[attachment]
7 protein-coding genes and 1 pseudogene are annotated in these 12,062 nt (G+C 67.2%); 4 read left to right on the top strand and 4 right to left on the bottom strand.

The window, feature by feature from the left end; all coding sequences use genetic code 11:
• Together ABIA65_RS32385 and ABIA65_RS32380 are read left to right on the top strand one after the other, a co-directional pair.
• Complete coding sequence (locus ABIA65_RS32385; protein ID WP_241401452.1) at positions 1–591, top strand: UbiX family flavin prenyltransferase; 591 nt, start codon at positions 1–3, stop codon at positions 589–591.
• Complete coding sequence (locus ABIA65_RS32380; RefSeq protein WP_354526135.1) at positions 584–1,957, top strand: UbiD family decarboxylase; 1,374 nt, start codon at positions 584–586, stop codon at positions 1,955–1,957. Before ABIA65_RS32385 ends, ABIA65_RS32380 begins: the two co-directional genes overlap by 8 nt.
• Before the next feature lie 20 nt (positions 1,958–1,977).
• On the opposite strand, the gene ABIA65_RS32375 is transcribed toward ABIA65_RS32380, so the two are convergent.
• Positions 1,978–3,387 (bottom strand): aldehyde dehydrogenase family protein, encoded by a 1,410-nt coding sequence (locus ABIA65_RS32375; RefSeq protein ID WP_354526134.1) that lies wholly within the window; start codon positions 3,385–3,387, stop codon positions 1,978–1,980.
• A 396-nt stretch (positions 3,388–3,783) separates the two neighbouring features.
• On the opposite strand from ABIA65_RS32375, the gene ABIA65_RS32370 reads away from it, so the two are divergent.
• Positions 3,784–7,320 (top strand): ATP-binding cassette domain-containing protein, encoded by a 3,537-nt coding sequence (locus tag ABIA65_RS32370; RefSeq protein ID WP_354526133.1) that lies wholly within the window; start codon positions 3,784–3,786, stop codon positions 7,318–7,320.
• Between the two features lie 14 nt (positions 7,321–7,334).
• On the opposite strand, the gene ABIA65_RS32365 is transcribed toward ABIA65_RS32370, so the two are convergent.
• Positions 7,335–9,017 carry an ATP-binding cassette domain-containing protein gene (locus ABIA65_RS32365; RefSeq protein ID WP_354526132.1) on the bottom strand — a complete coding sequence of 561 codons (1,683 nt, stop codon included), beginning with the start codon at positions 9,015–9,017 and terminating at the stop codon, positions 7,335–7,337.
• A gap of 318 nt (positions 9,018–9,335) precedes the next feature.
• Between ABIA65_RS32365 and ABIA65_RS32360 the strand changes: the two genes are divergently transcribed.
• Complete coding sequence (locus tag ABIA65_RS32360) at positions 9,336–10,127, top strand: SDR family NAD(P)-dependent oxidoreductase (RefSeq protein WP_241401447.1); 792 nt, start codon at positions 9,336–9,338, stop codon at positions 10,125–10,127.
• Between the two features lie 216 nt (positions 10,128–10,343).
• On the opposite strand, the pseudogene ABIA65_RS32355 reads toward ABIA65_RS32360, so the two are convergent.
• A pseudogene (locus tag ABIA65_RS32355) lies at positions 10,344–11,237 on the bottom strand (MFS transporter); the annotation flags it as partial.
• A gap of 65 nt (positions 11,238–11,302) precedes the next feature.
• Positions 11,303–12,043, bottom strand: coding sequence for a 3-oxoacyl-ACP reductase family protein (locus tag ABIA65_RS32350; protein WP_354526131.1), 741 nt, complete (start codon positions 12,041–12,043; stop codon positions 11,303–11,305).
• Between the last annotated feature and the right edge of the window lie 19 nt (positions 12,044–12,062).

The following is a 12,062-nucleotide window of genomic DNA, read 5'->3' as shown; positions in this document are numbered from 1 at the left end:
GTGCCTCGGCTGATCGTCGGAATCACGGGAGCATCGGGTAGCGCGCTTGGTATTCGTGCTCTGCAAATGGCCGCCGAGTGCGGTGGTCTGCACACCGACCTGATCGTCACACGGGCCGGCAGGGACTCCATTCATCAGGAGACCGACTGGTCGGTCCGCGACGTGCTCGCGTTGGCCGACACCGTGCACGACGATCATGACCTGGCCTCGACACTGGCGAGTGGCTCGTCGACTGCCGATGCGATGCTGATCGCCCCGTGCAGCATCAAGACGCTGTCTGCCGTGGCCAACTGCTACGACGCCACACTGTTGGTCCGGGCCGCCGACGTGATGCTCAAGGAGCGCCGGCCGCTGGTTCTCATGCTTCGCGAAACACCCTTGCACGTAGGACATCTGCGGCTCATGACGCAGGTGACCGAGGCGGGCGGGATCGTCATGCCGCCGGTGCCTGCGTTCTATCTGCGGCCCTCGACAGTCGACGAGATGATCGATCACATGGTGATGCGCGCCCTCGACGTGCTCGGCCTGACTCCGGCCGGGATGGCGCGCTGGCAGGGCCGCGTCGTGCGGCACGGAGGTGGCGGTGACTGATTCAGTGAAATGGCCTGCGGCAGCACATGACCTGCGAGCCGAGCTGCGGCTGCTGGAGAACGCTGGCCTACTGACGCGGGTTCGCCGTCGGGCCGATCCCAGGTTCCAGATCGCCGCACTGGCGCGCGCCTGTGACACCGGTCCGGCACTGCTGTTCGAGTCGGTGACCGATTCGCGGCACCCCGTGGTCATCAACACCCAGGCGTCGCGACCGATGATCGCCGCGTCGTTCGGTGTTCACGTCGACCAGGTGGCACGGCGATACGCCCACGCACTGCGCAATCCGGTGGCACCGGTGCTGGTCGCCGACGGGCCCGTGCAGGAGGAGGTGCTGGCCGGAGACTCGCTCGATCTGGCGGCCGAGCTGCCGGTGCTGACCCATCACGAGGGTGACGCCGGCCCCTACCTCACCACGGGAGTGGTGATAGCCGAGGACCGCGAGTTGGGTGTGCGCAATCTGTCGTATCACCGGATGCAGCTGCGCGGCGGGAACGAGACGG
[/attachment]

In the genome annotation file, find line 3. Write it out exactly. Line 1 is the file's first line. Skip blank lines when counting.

• Together ABIA65_RS32385 and ABIA65_RS32380 are read left to right on the top strand one after the other, a co-directional pair.